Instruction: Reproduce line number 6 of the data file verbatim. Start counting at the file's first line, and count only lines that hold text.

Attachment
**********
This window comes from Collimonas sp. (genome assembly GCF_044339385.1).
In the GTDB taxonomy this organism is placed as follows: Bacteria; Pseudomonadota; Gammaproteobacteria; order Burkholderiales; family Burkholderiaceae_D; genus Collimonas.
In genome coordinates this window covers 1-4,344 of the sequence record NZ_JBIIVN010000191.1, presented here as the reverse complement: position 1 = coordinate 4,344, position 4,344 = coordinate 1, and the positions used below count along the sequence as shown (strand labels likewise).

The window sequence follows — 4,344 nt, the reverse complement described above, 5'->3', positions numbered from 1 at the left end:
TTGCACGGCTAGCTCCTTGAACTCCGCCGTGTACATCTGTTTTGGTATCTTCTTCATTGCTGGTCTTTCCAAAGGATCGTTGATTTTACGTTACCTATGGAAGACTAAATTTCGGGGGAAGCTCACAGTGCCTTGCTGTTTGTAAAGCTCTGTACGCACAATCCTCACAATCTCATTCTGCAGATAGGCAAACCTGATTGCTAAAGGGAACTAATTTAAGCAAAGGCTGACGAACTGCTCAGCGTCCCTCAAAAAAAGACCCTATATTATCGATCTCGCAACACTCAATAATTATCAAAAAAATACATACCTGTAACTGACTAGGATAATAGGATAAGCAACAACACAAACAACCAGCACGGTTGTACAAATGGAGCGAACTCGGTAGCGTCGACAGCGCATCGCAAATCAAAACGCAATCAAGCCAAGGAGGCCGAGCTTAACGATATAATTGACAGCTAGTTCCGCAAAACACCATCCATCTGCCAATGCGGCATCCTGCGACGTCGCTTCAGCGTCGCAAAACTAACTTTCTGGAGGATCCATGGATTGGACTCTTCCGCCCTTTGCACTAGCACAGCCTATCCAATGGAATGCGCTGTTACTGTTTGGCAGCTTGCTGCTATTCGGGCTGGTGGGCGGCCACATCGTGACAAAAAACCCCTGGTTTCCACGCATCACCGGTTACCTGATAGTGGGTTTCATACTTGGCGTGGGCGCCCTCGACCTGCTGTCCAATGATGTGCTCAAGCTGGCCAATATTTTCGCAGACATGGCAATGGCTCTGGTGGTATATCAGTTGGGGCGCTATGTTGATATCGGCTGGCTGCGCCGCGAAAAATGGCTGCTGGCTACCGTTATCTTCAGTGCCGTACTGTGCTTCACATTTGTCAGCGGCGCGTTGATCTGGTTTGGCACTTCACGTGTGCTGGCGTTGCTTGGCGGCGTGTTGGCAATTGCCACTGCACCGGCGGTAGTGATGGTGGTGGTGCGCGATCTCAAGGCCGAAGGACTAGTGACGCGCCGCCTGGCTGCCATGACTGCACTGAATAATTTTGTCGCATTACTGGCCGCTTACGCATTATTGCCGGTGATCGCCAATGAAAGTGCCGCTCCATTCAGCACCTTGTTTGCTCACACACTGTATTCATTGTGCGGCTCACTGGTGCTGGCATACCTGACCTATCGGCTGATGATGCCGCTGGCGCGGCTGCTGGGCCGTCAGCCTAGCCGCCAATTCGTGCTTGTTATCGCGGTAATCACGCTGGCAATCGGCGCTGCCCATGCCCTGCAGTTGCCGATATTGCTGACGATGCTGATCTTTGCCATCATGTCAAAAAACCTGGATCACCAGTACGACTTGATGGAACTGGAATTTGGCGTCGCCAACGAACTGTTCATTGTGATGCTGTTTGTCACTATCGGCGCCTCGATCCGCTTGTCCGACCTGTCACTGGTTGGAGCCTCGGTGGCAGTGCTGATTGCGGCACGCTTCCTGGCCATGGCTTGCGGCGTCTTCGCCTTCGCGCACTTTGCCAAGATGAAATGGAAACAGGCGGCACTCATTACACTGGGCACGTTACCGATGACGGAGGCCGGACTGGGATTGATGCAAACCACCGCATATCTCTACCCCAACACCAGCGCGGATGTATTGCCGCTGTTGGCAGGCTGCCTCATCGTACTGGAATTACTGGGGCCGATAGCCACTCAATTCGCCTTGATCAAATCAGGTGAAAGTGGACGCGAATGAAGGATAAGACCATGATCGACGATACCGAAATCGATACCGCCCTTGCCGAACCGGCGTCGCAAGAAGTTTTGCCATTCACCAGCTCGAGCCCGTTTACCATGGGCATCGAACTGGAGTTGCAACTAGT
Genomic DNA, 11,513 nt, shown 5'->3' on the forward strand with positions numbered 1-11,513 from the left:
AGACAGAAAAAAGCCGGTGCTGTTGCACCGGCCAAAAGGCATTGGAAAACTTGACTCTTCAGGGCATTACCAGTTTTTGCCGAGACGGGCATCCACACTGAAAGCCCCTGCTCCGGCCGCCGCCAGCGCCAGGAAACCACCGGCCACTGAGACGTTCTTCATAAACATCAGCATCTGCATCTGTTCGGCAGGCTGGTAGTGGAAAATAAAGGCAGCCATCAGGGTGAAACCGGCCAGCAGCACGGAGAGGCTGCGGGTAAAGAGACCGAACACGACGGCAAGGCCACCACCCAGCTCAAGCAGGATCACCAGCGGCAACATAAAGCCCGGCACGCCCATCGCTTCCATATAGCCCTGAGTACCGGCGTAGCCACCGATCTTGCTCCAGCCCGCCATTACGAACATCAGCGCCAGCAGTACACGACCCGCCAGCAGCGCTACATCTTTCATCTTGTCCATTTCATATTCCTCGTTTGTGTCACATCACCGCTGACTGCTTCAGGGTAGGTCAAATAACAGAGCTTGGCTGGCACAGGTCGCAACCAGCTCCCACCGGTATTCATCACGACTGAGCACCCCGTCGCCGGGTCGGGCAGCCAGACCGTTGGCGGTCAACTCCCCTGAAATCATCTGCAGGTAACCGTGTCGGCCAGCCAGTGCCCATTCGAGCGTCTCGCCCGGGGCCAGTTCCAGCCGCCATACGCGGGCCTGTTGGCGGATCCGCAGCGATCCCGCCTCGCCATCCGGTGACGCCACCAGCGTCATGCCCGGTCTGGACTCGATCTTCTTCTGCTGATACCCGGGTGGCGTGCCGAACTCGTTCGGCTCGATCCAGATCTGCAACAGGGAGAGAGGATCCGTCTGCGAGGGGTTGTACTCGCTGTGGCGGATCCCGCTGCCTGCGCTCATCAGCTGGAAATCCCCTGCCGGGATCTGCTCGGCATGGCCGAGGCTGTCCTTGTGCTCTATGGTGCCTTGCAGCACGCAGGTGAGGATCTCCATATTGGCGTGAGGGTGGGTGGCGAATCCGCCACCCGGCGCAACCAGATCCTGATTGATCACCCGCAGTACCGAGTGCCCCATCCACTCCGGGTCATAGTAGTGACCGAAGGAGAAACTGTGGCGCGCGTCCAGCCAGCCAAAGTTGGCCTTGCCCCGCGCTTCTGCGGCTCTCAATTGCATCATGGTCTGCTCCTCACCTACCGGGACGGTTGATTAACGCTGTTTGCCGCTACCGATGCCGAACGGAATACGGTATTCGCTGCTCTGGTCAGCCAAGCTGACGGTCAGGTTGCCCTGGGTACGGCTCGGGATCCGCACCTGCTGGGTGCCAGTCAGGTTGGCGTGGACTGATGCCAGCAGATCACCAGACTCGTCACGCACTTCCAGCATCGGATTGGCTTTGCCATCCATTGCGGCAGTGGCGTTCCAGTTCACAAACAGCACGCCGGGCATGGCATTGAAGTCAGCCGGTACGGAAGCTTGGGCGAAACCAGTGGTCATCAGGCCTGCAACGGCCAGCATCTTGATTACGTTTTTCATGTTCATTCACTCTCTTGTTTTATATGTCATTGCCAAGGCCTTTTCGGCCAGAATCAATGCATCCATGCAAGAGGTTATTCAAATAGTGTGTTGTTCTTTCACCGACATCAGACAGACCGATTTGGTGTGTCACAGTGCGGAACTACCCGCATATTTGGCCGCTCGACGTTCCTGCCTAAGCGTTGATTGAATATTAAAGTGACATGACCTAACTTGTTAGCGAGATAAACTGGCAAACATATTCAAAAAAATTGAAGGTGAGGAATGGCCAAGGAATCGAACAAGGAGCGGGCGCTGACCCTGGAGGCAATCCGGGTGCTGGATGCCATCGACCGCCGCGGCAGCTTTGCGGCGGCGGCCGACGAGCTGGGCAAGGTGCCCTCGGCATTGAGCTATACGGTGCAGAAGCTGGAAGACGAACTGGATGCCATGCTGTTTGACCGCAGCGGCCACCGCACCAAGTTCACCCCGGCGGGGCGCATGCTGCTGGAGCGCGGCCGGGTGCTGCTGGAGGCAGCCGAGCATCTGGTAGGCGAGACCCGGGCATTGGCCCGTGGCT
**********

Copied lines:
Genomic DNA, 11,513 nt, shown 5'->3' on the forward strand with positions numbered 1-11,513 from the left: